Good morning everyone,
This morning Kamal met me in town and we went to visit a woman and her son who I sponsored last year. At that time I went to her home once but she was not there so met her on the street where she works selling clothes. This time we met her and she took to a different home that she had moved to. It is in the heart of old Kathmandu where the slums seem to be the worst. The stairs were dark and there was a well at the foot of them that was leaking water so it was wet and the stairs very unstable.
When she opened the door and I stepped in, I was shocked and so was Kamal. I have been in so many poor homes but this one in picture on the right had to be the worst yet. It was no more than 3 to 3 1/2 feet wide and about 10 feet long. Containing only a bed, cupboard and small unit for cooking. Nothing else could have fit in. I immediately got a lump in my throat. It was also very dark requiring a light at all times. She told us that her son was not doing well in school because she could not supervise him properly. This was because she had to work from 5pm to 9pm selling clothes on the street as this is the only time it is legal for her to do so. He is now 11 and starting to hang out with street kids. This woman told us she was married at 14 and then her husband married two other woman. She had to leave the village and he took her possessions from her.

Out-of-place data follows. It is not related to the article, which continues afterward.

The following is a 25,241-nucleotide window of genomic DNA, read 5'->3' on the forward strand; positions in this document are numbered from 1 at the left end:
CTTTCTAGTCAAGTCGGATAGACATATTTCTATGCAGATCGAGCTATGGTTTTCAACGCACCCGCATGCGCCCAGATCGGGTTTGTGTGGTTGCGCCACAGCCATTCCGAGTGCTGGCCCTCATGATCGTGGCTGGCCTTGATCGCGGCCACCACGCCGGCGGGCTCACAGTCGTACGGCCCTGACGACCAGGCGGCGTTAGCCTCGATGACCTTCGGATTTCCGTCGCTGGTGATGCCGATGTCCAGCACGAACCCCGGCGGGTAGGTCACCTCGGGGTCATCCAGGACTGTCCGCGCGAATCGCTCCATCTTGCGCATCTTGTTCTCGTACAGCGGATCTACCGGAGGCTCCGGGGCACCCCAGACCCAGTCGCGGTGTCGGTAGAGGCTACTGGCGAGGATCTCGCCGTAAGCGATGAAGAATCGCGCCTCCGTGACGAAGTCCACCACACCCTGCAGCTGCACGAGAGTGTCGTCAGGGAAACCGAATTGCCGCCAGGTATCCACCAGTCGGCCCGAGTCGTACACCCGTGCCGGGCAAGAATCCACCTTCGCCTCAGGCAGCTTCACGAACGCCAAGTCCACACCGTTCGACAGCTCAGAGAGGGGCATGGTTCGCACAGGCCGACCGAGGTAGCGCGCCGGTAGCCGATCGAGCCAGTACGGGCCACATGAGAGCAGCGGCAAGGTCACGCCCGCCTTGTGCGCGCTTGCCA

In talking with her, it was decided we take the child to the orphanage so he could be safe and get an education. I was fighting back tears the whole time as this boy was the only thing she had but she was willing to give him up for his sake. It was the best decision because she needs him to be able to work to keep her in her old age. I asked her what I could do for her and she said "I need nothing for myself only for my son". This made me feel worse and as much as I wanted to leave and let my emotions free and have a good cry I accepted her hospitality to stay and have tea.
Tomorrow she will bring her son to the orphanage. I have never felt so sad in one these homes as I did in this one. This woman at 35 had had no life and no hope of one to come. We could barely get the four of us in this room. I could not even buy her a little gas range as there was no room for the gas cylinder. She represented one of thousands in this city. I love these women for their courage just to carry on. I do not think I could. Last night I stayed at the Kathmandu Guest House so I could dine with friends and I thought about the 20 dollars I had spent and that it would have paid a months rent and food for this woman. And I did not sleep as well as I do at the shelter. Namaste